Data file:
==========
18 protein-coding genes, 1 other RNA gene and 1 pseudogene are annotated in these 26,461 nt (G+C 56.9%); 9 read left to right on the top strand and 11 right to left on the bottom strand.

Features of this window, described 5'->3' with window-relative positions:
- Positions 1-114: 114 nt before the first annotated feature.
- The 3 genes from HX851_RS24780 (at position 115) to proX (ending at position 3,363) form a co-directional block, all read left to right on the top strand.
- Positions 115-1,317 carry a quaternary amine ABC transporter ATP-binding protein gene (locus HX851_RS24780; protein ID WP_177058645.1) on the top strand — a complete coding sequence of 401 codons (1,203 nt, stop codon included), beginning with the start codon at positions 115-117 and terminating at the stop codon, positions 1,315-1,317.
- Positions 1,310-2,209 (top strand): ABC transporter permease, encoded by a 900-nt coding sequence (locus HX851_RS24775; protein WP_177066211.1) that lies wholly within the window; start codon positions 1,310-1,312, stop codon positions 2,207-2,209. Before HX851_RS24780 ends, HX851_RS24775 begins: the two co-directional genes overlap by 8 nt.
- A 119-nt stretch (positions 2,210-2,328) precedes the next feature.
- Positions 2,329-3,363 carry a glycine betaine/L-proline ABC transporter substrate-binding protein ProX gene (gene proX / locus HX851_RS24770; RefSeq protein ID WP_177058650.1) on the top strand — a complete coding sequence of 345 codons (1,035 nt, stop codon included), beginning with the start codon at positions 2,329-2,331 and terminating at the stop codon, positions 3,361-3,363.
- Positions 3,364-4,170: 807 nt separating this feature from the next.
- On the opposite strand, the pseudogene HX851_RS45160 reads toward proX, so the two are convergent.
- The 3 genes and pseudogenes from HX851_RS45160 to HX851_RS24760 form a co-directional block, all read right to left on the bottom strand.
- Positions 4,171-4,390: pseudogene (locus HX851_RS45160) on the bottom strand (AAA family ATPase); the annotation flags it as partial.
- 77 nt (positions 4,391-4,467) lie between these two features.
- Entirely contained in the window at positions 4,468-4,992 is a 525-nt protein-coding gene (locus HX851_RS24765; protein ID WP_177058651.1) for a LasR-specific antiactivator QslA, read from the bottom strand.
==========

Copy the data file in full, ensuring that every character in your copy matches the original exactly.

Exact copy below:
18 protein-coding genes, 1 other RNA gene and 1 pseudogene are annotated in these 26,461 nt (G+C 56.9%); 9 read left to right on the top strand and 11 right to left on the bottom strand.

Features of this window, described 5'->3' with window-relative positions:
- Positions 1-114: 114 nt before the first annotated feature.
- The 3 genes from HX851_RS24780 (at position 115) to proX (ending at position 3,363) form a co-directional block, all read left to right on the top strand.
- Positions 115-1,317 carry a quaternary amine ABC transporter ATP-binding protein gene (locus HX851_RS24780; protein ID WP_177058645.1) on the top strand — a complete coding sequence of 401 codons (1,203 nt, stop codon included), beginning with the start codon at positions 115-117 and terminating at the stop codon, positions 1,315-1,317.
- Positions 1,310-2,209 (top strand): ABC transporter permease, encoded by a 900-nt coding sequence (locus HX851_RS24775; protein WP_177066211.1) that lies wholly within the window; start codon positions 1,310-1,312, stop codon positions 2,207-2,209. Before HX851_RS24780 ends, HX851_RS24775 begins: the two co-directional genes overlap by 8 nt.
- A 119-nt stretch (positions 2,210-2,328) precedes the next feature.
- Positions 2,329-3,363 carry a glycine betaine/L-proline ABC transporter substrate-binding protein ProX gene (gene proX / locus HX851_RS24770; RefSeq protein ID WP_177058650.1) on the top strand — a complete coding sequence of 345 codons (1,035 nt, stop codon included), beginning with the start codon at positions 2,329-2,331 and terminating at the stop codon, positions 3,361-3,363.
- Positions 3,364-4,170: 807 nt separating this feature from the next.
- On the opposite strand, the pseudogene HX851_RS45160 reads toward proX, so the two are convergent.
- The 3 genes and pseudogenes from HX851_RS45160 to HX851_RS24760 form a co-directional block, all read right to left on the bottom strand.
- Positions 4,171-4,390: pseudogene (locus HX851_RS45160) on the bottom strand (AAA family ATPase); the annotation flags it as partial.
- 77 nt (positions 4,391-4,467) lie between these two features.
- Entirely contained in the window at positions 4,468-4,992 is a 525-nt protein-coding gene (locus HX851_RS24765; protein ID WP_177058651.1) for a LasR-specific antiactivator QslA, read from the bottom strand.